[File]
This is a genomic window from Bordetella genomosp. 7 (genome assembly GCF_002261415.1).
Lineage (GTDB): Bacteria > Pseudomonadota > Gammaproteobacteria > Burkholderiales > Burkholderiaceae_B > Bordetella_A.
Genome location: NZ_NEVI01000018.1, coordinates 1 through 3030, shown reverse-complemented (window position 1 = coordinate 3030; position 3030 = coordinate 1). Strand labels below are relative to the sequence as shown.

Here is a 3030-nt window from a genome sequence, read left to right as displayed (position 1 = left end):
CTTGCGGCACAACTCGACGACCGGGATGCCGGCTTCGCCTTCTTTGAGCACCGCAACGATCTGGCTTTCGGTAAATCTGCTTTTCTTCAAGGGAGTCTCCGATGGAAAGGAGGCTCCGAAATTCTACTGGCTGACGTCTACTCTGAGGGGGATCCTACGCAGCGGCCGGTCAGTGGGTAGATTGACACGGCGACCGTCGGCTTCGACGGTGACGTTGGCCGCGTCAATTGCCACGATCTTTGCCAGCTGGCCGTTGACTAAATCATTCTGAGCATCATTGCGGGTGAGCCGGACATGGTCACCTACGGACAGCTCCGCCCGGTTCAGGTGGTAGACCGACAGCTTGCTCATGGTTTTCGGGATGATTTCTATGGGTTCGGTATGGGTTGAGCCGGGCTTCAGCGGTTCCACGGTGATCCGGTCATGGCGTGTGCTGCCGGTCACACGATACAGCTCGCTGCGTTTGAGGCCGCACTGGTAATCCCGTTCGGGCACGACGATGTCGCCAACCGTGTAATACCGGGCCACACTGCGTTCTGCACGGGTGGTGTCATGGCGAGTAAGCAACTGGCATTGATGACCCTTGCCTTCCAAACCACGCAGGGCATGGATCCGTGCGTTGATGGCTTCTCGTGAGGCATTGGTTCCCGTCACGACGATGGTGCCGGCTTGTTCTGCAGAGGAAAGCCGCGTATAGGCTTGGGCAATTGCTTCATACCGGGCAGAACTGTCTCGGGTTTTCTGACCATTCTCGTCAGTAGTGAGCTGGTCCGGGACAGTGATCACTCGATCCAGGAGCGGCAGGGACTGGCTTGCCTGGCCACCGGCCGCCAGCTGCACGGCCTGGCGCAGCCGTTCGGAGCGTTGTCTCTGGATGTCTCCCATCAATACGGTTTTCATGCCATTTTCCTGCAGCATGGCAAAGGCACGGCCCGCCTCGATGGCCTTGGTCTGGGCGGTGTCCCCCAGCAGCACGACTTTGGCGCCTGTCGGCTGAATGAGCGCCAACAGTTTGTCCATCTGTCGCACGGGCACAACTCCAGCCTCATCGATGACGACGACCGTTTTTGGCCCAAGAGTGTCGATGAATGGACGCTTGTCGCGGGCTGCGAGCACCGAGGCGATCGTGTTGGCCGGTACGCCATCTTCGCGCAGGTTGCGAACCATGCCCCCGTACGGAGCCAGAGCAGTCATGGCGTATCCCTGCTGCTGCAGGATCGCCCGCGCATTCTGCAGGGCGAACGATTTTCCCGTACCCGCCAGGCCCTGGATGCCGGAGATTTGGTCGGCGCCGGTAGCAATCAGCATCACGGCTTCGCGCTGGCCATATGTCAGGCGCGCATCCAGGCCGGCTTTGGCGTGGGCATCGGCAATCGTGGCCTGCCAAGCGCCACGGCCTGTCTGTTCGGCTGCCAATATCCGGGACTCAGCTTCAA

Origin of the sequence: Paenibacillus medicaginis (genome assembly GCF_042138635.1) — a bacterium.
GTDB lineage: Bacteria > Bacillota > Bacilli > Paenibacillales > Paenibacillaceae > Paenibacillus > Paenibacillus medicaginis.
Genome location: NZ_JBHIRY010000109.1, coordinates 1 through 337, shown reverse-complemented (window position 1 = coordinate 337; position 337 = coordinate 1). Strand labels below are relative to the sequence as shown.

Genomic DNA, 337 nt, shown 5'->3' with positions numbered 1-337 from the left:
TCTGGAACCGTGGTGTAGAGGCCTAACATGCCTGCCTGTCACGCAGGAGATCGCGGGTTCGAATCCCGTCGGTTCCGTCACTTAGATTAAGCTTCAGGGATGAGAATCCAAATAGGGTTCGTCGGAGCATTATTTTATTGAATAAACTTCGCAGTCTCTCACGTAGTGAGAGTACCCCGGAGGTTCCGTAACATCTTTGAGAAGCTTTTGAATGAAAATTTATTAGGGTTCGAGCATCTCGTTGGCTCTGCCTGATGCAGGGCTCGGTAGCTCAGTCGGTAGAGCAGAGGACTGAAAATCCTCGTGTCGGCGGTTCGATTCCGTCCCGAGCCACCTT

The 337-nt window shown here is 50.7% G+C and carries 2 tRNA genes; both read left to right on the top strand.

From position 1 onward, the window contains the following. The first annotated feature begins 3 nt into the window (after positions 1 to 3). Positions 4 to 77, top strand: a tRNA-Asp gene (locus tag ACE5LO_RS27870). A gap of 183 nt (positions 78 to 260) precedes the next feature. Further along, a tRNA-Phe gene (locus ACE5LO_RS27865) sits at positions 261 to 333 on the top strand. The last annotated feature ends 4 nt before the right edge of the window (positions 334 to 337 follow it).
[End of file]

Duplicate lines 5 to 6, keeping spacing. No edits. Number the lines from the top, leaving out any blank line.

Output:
CTTGCGGCACAACTCGACGACCGGGATGCCGGCTTCGCCTTCTTTGAGCACCGCAACGATCTGGCTTTCGGTAAATCTGCTTTTCTTCAAGGGAGTCTCCGATGGAAAGGAGGCTCCGAAATTCTACTGGCTGACGTCTACTCTGAGGGGGATCCTACGCAGCGGCCGGTCAGTGGGTAGATTGACACGGCGACCGTCGGCTTCGACGGTGACGTTGGCCGCGTCAATTGCCACGATCTTTGCCAGCTGGCCGTTGACTAAATCATTCTGAGCATCATTGCGGGTGAGCCGGACATGGTCACCTACGGACAGCTCCGCCCGGTTCAGGTGGTAGACCGACAGCTTGCTCATGGTTTTCGGGATGATTTCTATGGGTTCGGTATGGGTTGAGCCGGGCTTCAGCGGTTCCACGGTGATCCGGTCATGGCGTGTGCTGCCGGTCACACGATACAGCTCGCTGCGTTTGAGGCCGCACTGGTAATCCCGTTCGGGCACGACGATGTCGCCAACCGTGTAATACCGGGCCACACTGCGTTCTGCACGGGTGGTGTCATGGCGAGTAAGCAACTGGCATTGATGACCCTTGCCTTCCAAACCACGCAGGGCATGGATCCGTGCGTTGATGGCTTCTCGTGAGGCATTGGTTCCCGTCACGACGATGGTGCCGGCTTGTTCTGCAGAGGAAAGCCGCGTATAGGCTTGGGCAATTGCTTCATACCGGGCAGAACTGTCTCGGGTTTTCTGACCATTCTCGTCAGTAGTGAGCTGGTCCGGGACAGTGATCACTCGATCCAGGAGCGGCAGGGACTGGCTTGCCTGGCCACCGGCCGCCAGCTGCACGGCCTGGCGCAGCCGTTCGGAGCGTTGTCTCTGGATGTCTCCCATCAATACGGTTTTCATGCCATTTTCCTGCAGCATGGCAAAGGCACGGCCCGCCTCGATGGCCTTGGTCTGGGCGGTGTCCCCCAGCAGCACGACTTTGGCGCCTGTCGGCTGAATGAGCGCCAACAGTTTGTCCATCTGTCGCACGGGCACAACTCCAGCCTCATCGATGACGACGACCGTTTTTGGCCCAAGAGTGTCGATGAATGGACGCTTGTCGCGGGCTGCGAGCACCGAGGCGATCGTGTTGGCCGGTACGCCATCTTCGCGCAGGTTGCGAACCATGCCCCCGTACGGAGCCAGAGCAGTCATGGCGTATCCCTGCTGCTGCAGGATCGCCCGCGCATTCTGCAGGGCGAACGATTTTCCCGTACCCGCCAGGCCCTGGATGCCGGAGATTTGGTCGGCGCCGGTAGCAATCAGCATCACGGCTTCGCGCTGGCCATATGTCAGGCGCGCATCCAGGCCGGCTTTGGCGTGGGCATCGGCAATCGTGGCCTGCCAAGCGCCACGGCCTGTCTGTTCGGCTGCCAATATCCGGGACTCAGCTTCAA

Origin of the sequence: Paenibacillus medicaginis (genome assembly GCF_042138635.1) — a bacterium.